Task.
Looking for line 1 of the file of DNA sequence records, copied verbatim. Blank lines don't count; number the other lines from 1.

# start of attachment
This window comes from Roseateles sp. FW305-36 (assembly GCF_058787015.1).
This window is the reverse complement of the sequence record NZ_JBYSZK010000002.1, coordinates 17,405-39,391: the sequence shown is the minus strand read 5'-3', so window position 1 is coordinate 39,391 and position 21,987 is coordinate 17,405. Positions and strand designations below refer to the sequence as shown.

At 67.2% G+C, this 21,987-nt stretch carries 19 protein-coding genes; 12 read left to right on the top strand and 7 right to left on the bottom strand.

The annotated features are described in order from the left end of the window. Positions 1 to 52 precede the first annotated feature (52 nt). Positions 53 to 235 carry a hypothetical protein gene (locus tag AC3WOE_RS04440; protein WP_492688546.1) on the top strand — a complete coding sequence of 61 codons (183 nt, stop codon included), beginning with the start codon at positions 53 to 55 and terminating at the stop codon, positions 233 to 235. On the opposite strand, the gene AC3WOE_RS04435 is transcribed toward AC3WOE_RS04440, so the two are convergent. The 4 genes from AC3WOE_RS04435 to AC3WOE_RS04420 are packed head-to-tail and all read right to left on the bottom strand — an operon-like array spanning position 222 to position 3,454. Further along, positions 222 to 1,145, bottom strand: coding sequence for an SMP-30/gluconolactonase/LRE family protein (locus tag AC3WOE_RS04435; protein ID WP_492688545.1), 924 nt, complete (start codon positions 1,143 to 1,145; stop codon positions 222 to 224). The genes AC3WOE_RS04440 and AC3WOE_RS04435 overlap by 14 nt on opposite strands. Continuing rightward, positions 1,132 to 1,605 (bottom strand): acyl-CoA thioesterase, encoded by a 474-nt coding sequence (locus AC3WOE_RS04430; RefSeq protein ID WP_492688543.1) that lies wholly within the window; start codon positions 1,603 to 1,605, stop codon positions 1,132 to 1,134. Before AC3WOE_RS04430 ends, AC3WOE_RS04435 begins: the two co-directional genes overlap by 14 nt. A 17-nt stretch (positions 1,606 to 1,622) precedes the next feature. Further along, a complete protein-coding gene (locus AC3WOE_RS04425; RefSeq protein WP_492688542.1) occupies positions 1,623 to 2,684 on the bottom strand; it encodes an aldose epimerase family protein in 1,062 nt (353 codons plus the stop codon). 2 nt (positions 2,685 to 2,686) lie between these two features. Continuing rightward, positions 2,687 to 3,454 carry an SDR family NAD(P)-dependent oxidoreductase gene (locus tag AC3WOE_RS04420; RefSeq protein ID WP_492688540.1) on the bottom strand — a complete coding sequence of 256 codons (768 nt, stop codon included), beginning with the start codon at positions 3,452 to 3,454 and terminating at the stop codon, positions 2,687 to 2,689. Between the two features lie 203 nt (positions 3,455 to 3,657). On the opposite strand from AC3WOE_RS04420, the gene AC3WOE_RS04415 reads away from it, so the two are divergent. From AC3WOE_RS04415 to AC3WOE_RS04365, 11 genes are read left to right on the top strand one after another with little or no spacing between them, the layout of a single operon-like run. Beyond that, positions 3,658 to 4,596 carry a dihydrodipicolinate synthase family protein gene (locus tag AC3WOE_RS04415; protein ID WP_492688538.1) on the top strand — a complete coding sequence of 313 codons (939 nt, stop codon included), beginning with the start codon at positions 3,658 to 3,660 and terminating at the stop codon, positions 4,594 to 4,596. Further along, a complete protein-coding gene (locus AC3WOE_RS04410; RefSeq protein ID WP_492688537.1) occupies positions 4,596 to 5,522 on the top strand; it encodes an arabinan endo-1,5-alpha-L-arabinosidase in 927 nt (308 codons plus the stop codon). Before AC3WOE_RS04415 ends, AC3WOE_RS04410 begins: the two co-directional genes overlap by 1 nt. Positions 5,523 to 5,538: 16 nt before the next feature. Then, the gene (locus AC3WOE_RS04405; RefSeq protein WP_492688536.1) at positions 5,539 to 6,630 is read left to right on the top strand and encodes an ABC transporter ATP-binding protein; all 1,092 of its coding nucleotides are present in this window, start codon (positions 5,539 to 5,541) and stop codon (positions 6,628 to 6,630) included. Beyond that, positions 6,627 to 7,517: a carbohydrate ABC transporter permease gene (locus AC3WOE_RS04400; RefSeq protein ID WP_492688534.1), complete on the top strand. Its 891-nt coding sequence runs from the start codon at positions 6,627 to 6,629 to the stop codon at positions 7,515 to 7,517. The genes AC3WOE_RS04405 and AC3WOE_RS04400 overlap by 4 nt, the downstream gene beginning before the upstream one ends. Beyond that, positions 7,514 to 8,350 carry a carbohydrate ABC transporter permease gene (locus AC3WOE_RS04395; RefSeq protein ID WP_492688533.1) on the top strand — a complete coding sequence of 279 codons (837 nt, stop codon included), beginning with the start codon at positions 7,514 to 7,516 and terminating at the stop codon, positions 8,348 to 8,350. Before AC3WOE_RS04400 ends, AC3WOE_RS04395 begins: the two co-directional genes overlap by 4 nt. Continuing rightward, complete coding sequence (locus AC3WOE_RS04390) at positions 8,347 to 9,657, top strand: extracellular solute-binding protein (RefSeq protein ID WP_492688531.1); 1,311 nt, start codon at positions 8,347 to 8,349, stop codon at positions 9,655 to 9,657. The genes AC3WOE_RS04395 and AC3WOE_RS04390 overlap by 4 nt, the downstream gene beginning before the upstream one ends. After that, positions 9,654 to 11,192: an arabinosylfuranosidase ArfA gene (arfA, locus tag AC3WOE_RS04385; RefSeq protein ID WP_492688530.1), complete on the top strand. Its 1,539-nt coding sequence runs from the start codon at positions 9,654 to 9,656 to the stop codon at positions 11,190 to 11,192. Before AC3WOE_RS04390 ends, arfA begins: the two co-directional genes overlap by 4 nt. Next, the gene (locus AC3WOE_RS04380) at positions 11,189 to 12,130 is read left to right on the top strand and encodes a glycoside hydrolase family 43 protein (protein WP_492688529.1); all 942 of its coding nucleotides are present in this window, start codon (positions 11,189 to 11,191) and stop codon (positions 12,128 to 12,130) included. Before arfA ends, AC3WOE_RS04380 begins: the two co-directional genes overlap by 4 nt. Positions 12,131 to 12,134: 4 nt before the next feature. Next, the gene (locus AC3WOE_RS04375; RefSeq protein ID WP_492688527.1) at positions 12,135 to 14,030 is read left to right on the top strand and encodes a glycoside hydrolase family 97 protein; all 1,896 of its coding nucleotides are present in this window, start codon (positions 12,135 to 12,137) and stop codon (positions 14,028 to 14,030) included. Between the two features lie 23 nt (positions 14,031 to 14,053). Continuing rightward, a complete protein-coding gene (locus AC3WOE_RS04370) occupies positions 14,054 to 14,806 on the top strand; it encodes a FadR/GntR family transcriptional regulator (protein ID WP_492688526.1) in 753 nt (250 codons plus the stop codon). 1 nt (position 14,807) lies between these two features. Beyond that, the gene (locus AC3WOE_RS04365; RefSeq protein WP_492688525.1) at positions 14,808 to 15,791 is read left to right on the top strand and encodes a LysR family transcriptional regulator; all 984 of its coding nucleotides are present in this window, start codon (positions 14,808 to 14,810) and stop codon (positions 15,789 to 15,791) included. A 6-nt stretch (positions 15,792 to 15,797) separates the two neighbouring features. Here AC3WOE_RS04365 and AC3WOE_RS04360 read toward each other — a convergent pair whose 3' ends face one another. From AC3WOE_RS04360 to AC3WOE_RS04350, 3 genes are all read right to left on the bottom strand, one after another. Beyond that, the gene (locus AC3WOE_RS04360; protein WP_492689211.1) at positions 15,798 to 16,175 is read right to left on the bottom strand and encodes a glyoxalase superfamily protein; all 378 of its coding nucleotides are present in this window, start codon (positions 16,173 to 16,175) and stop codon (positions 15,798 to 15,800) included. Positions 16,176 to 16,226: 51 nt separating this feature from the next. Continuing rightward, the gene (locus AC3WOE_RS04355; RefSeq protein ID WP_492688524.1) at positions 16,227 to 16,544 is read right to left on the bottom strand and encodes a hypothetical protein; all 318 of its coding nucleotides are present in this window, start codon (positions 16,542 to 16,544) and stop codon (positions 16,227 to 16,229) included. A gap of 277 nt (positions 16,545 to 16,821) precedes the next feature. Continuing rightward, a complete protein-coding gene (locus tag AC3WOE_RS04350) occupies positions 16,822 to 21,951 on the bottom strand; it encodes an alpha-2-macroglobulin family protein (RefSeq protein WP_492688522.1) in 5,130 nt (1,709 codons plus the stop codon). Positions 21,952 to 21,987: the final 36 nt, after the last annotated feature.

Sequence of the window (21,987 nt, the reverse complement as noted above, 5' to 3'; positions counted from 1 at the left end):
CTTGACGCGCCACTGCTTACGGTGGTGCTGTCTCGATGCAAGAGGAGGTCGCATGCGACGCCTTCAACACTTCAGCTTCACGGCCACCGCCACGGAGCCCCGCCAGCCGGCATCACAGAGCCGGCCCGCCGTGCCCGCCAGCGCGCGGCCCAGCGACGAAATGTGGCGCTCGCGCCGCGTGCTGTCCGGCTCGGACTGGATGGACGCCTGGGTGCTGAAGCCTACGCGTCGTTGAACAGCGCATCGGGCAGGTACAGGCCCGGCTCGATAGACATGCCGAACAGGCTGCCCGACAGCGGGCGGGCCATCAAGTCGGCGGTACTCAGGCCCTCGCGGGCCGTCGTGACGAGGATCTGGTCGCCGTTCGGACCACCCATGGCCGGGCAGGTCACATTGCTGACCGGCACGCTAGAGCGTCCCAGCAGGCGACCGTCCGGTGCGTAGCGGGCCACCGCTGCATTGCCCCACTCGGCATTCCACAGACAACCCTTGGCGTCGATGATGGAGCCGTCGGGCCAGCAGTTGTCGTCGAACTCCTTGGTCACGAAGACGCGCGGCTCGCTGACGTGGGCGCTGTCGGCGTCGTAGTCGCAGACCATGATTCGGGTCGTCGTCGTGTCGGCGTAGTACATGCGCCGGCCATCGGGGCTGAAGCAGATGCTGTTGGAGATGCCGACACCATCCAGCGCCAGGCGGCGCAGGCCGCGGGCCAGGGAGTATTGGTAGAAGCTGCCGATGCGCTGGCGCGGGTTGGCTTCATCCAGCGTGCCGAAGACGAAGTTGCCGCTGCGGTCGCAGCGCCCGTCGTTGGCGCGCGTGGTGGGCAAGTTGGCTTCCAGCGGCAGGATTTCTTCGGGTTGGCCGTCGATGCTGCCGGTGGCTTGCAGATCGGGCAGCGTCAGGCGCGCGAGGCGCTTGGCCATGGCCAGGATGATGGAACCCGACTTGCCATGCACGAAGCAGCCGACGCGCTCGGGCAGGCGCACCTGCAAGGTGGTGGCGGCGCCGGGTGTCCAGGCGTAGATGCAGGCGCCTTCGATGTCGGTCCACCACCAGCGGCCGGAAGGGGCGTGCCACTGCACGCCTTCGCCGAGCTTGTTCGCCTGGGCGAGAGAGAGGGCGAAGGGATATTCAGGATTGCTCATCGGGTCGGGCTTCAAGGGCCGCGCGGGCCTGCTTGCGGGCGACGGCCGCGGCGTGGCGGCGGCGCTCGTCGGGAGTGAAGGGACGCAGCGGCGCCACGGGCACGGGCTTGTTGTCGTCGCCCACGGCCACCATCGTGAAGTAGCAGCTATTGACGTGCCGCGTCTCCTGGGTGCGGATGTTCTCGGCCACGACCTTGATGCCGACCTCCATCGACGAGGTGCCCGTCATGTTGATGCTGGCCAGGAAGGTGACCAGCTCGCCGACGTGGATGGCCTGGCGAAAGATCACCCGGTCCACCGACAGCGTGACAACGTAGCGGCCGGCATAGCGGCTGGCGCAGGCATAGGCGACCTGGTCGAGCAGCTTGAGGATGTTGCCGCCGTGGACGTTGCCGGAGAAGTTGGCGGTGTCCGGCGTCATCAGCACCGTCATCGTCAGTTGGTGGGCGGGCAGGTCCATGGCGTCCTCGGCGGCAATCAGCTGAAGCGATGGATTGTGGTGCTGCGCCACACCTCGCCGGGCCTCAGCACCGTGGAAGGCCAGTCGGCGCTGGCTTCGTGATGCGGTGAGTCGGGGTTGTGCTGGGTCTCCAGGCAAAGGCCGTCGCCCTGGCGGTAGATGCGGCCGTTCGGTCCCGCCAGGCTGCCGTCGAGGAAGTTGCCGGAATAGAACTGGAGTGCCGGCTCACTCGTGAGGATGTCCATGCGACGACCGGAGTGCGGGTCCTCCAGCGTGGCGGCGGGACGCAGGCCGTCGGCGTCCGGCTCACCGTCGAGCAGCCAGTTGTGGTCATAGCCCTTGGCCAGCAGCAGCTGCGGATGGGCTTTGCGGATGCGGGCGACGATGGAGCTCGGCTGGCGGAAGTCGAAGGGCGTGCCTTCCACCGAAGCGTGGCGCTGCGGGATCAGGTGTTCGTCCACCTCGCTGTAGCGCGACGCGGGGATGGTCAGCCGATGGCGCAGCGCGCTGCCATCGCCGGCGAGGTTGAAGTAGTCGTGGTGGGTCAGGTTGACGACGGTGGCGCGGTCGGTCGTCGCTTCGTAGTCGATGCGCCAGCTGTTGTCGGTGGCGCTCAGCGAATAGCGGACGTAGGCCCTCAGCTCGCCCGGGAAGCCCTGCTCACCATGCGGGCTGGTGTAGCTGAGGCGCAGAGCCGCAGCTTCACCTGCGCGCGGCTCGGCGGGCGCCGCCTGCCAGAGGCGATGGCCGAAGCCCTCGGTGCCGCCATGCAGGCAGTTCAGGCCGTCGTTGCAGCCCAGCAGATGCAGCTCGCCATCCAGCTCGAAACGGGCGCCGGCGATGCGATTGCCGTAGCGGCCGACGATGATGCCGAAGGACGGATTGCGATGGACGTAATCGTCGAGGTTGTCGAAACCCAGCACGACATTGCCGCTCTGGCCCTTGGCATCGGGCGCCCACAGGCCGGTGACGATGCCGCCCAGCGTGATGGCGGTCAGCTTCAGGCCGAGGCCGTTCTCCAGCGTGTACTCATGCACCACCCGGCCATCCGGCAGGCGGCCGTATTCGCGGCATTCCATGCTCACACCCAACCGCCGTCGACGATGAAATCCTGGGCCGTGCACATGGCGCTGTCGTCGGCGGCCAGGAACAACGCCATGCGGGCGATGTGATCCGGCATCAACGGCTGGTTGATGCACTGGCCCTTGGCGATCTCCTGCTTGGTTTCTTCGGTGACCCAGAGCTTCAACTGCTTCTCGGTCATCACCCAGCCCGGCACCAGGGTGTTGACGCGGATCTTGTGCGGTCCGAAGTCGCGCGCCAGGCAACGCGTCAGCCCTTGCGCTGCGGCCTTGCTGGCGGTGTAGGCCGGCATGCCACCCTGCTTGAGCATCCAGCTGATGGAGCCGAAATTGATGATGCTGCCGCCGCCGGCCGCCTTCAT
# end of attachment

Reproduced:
This window comes from Roseateles sp. FW305-36 (assembly GCF_058787015.1).